The Egyptian Fashion and Design Council (EFDC) has announced the launch of the inaugural Egypt Fashion Week (EFW). Taking place from May 12 to 15, 2023 the event will be themed ‘Past, Present & Future’ and will pay homage to Egypt’s rich heritage and civilization.
This celebration of Egyptian identity will be marked by a commitment to showing the world Egypt’s present – creatives, craftsmen, and industry leaders who are forging the contemporary fashion scene – while honoring its past and looking towards a future that merges centuries of knowledge with modernity. The EFDC also hopes that the event will be a conduit of connection between the local, African, and Middle Eastern markets through design, craftsmanship, education, sustainability, production, and retail.
Vogue Arabia caught up with Susan Sabet, co-founder of the EFDC, to discuss this landmark event.
How does it feel to be at the helm of the first-ever Egypt Fashion Week?
As you know, EFW is organized by the Egyptian Fashion & Design Council. We are five founding members who are all super excited and Paul Antaki, our current president and myself are leading the organization. Paul is more involved in the finances while my part is setting the actual program from shows, exhibitions, talks to media, etc. Being in the fashion industry for over 30 years, I bring the experience of fashion weeks and contacts in the fashion industry to the table. I have been in touch with most of our international guests since the idea of EFW turned into a project back in 2018. They have seen my frustration of postponing three times due to Covid. So to finally really make it happen, means the world to me.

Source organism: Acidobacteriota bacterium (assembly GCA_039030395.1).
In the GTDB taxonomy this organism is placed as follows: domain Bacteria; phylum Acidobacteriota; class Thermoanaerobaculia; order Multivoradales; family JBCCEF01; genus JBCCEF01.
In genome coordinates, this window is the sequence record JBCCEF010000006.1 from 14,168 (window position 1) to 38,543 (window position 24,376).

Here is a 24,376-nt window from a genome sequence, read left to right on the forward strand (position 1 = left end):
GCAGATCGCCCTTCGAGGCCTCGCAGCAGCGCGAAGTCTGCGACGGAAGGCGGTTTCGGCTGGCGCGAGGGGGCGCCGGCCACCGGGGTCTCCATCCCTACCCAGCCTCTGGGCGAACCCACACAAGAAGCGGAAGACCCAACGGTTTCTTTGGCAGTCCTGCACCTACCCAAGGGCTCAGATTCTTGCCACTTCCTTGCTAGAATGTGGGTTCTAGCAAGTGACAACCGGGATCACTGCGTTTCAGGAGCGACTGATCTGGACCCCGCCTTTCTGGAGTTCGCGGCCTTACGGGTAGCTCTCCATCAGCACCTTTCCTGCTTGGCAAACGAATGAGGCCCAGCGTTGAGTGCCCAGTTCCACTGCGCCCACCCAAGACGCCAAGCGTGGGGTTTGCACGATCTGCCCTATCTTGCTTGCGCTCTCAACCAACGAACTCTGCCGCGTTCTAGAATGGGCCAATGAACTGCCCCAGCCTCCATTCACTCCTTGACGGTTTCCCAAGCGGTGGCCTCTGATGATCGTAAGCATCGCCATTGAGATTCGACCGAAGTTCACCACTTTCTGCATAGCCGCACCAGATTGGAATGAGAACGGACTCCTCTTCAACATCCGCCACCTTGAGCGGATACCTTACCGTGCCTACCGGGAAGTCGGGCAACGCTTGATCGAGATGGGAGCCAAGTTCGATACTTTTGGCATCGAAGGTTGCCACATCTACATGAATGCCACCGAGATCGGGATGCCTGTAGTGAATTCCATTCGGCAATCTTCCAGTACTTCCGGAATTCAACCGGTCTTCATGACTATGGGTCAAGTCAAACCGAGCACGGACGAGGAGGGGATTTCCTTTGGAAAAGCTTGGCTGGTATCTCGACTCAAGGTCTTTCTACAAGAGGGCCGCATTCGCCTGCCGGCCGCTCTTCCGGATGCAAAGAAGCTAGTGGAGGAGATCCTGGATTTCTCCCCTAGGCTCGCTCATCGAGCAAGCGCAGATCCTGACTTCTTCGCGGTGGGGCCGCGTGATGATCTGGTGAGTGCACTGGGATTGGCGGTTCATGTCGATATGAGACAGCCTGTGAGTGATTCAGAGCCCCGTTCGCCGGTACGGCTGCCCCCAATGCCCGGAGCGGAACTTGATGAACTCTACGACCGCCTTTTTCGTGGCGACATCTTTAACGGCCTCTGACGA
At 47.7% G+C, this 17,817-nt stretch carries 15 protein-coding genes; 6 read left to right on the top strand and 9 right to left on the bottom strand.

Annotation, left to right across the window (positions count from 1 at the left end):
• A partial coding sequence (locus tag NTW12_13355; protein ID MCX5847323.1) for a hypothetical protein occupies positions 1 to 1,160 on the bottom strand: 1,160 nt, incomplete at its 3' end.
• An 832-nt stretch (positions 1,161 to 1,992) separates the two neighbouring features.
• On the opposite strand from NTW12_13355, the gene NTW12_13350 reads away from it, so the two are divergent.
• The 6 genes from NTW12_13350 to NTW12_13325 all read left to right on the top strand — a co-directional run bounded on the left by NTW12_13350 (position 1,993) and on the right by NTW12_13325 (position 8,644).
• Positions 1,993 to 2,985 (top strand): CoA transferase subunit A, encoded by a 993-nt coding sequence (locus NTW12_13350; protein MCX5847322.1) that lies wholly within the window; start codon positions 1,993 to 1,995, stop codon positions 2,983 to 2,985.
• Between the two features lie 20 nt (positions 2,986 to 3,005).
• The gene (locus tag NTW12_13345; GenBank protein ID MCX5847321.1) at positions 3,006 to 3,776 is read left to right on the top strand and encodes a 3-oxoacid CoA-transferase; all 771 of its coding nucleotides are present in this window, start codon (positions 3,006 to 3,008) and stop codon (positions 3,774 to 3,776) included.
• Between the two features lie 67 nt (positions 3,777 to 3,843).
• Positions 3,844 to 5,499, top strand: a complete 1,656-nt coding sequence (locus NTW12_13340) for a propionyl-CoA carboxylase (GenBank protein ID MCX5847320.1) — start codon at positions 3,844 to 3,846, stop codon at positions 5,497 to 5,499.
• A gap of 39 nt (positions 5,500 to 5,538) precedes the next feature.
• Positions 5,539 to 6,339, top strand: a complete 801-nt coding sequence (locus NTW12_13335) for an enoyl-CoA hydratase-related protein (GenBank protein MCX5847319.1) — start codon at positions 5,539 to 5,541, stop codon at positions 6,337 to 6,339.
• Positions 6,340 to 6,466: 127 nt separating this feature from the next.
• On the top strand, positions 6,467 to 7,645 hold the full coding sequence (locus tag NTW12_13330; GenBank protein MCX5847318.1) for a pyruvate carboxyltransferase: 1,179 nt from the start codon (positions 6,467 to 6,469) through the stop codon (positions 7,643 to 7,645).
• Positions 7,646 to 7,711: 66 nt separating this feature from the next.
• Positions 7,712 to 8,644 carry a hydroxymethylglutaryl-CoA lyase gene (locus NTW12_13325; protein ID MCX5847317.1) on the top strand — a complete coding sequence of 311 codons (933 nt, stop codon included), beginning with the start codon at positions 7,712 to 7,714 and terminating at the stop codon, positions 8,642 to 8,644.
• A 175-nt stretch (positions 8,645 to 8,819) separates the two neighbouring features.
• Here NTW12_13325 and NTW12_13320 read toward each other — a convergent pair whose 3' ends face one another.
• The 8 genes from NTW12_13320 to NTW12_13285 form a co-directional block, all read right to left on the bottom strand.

Why do you think now is the perfect time to celebrate Egyptian fashion on this scale?
I believe that with the 2011 revolution in Egypt, a new sense of national pride was rekindled. New fashion, accessory, and jewelry designers emerged and found incredible support from the local consumer and eventually also the local retailer. Of course, it’s a very “young industry” but it is coupled with one of Egypt’s largest industries, the cotton and textile industry. Since 2011, some designers have disappeared but today I can proudly say that Egypt has a large number of designers whose products are on par in design, quality, and pricing with the regional and international markets. Definitely large enough to sustain a fashion week. And of course, let us never forget the immense backbone of the resources of Egyptian textiles and handcrafts our designers can rely on and we will showcase. The time is also right as all eyes seem to be on Egypt. High-profile events such as Art D’Egypte and the Dior show in Cairo have given Egypt a new angle of interest. I feel it in the local, regional, and international media interest and support we are receiving, which is just incredible.
Can you tell us the meaning behind this year’s theme, ‘Past, Present & Future’?
The past, because we honor and are inspired by our culture and heritage. The present, because we know what the world is looking for today. The future, because we know where we have to go to be part of it.